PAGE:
9. willclarkgameface - Nov 14, 2012 at 12:11 PM

    The Marlins are puke.

  10. heyblueyoustink - Nov 14, 2012 at 12:16 PM

    Did you tell them your name was “Frank Rizzo”.

    • Hunter Pence's Eyes - Nov 14, 2012 at 12:52 PM

      Hey Frank, you need an order of fava beans? Best Jerky Boys call ever.

      • antifreeze27 - Nov 14, 2012 at 3:08 PM

        “Sir the fava beans are good, everything is good.”

        Jerky Boys quotes are always appropriate for every situation.

  11. mj1818 - Nov 14, 2012 at 12:17 PM

    As a professional that makes a living selling baseball tickets, you are an A hole to pretend to be interested in tickets.

    • rollinghighwayblues - Nov 14, 2012 at 12:35 PM

      Lighten up, Francis.

    • indaburg - Nov 14, 2012 at 12:51 PM

      Wow, with that kind of attitude, you probably shouldn’t work with the public.

      This is called investigative bloggerism. Besides, the salesperson he spoke to was probably relieved to speak to someone polite after the negative calls she’s been fielding.

    • papalurchdxb - Nov 14, 2012 at 1:01 PM

      It’s a job in sales, people kick tyres the whole time, if you haven’t figured that out yet well, perhaps you are in the wrong profession.

    • Gobias Industries - Nov 14, 2012 at 1:05 PM

      Craig is the Woodward and/or Bernstein of our generation and you shall respect him!

      • Old Gator - Nov 14, 2012 at 1:46 PM

        And with just a little intervention from the Ancient Old Ones, he could easily evolve into the next H. L. Mencken.

    • stlouis1baseball - Nov 14, 2012 at 1:50 PM

      Really MJ? He was curious (with the recent events) what the company line entails.
      As a result, he called to check.
      Look…it is widely documented that I don’t agree with Csquared on a number of isses.
      Additionally, I frequently look for said issues and call him out on it. But you are flat wrong here.
      The dude gave your peers props. Numerous props.
      Specifically said they were professional.
      Top notch even.
      No need to thank him for this as this isn’t why he did it.
      But you damn sure missed a golden opportunity to thank someone for holding your Colleages in the highest regard.

      • mrwillie - Nov 14, 2012 at 2:17 PM

        He must work for the Toronto AAA team that just got unloaded on Miami.

    • a125125125 - Nov 14, 2012 at 6:36 PM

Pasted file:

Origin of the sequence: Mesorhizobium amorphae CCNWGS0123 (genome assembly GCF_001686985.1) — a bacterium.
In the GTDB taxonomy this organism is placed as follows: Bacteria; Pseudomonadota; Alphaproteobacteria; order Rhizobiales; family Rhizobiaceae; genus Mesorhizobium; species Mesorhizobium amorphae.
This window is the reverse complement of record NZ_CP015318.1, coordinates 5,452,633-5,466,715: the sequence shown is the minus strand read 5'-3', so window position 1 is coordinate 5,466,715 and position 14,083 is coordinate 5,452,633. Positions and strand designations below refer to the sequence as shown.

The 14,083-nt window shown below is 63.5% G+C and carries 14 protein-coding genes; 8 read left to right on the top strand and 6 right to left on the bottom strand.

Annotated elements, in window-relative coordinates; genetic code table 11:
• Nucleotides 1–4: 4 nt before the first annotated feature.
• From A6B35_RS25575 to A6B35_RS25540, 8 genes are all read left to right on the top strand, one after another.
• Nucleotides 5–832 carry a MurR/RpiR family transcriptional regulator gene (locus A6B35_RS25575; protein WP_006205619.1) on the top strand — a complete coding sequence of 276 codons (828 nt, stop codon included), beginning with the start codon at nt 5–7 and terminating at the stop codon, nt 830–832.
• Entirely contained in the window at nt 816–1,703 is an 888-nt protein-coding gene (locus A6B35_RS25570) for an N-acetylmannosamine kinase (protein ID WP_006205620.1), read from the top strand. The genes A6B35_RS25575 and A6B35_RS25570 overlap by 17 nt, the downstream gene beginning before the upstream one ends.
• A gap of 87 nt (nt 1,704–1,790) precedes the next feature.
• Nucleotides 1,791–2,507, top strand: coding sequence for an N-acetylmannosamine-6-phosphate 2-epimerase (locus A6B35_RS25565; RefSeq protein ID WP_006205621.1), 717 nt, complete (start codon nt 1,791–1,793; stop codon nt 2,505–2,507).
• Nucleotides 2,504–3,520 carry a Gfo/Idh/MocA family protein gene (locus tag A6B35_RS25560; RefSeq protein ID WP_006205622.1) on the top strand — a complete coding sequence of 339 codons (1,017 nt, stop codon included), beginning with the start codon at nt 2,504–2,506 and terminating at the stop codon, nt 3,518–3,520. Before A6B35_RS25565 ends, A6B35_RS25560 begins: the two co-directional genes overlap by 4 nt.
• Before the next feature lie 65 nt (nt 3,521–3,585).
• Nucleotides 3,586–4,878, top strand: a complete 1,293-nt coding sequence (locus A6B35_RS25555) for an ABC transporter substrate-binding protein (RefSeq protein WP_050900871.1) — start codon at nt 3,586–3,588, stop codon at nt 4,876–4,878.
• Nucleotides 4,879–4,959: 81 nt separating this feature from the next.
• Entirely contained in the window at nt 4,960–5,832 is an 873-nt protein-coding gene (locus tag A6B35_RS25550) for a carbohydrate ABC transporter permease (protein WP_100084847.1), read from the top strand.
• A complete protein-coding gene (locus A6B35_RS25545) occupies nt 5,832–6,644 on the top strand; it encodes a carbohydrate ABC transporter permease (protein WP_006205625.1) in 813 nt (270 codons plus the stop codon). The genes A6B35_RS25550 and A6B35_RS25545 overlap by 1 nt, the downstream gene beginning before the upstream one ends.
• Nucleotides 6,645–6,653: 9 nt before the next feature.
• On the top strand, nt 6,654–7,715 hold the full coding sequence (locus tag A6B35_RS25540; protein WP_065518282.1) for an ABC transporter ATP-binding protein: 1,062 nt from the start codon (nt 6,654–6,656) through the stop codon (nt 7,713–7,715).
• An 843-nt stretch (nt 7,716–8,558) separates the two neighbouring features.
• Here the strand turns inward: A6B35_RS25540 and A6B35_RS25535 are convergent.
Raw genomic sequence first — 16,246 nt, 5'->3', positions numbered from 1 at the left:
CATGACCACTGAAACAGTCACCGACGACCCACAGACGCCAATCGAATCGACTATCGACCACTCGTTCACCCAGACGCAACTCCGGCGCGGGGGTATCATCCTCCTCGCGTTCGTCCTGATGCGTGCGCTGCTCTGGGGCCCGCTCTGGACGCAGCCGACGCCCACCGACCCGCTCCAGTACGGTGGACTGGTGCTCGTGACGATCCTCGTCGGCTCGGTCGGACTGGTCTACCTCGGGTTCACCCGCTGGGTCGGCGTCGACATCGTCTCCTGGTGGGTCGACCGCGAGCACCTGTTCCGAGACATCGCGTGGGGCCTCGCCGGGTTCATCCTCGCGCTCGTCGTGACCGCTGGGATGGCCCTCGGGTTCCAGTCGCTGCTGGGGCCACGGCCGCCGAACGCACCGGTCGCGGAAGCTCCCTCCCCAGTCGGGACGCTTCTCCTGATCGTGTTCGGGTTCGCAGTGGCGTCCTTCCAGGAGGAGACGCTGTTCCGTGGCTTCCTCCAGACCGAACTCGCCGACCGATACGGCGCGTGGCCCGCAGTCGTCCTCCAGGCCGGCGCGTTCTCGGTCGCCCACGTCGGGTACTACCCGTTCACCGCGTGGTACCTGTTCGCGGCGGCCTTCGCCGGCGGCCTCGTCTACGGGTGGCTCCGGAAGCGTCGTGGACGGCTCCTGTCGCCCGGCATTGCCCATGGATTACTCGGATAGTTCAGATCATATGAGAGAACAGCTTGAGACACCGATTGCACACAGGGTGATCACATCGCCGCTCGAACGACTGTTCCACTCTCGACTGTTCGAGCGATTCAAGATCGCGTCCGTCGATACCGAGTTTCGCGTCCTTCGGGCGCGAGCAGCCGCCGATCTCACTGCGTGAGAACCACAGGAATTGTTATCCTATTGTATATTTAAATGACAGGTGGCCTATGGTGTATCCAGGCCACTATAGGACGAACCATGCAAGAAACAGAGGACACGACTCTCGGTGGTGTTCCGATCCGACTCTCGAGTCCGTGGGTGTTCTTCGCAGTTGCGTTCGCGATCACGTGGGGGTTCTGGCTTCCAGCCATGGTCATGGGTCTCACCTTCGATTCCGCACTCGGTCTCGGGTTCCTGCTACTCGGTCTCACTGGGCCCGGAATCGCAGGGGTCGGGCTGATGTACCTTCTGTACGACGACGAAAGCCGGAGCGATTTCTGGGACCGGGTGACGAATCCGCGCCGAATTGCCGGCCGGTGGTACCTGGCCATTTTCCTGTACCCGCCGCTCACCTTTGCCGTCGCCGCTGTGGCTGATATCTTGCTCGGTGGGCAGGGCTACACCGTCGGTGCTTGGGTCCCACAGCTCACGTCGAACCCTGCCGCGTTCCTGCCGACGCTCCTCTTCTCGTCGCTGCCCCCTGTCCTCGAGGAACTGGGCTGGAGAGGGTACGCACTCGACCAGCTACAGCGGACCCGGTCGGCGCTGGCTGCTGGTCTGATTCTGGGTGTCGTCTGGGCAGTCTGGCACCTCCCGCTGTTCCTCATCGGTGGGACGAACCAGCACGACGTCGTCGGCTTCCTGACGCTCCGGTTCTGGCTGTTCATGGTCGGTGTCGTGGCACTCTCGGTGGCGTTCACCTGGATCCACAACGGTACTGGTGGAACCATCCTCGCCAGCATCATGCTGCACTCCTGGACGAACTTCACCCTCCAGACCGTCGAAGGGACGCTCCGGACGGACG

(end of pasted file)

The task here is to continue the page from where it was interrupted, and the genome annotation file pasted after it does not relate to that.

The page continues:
Mj1818 dead on…and anyone that’s done this type of work would agree with him. Craig was obviously trying to, at best, waste these people’s time to write a nothing story….and at worst, trying to goad them into saying/doing something rude so that he could write a story about “what a joke the Marlins organization is.” Just journalism at its worst. And a pretty bad example of humanity too. These are people that work hard for little pay, just received a huge challenge to overcome (explaining the trade to fans), and don’t deserve to have their time wasted by some jerk who’s deceiving them in order to write a pointless blog post. Shame on you, Craig.

      • cur68 - Nov 15, 2012 at 12:59 AM

        Seriously? He gave them good press. People might be motivated to buy tickets now. Get real.

  12. hammyofdoom - Nov 14, 2012 at 12:25 PM

    ” I did claim that I was interested in getting information about ticket pricing and availability, but did not say I was poised to purchase. I mostly just wanted to hear what they’re telling people today.”

    He said he was interested in info, not in tickets. He pretended nothing, he called and asked how the trade effected ticket sales.

  13. 12strikes - Nov 14, 2012 at 1:00 PM

    They better not be to good at their job, Louri will trade them to the Blue Jays.

  14. canuckinamerica - Nov 14, 2012 at 1:22 PM

    Once Loria hears about this professionalism, he will most likely fire the entire sales staff. He just continues to screw people. See: Montreal

  15. lew24 - Nov 14, 2012 at 1:22 PM

    Buy low! Its a great time to buy tickets I guess.

  16. mj1818 - Nov 14, 2012 at 3:13 PM

    It was merely a sarcastic comment because now he got that sales person all jacked up. Now he’s not buying season tickets.

    • cur68 - Nov 15, 2012 at 1:02 AM

      But someone might. Someone who was looking for a bargain might just buy now. Plenty of people are put off by having to deal with pushy or obnoxious sales people. Happens all the time. Its why internet sales and self checkout are so big: no people to deal with. Craig just let it be known on a pretty good sized platform that Marlin’s sales people are pros, they are kindly, and they are decent to deal with. That is good press. And its free press. It will not hurt ticket sales at all and might even get a few.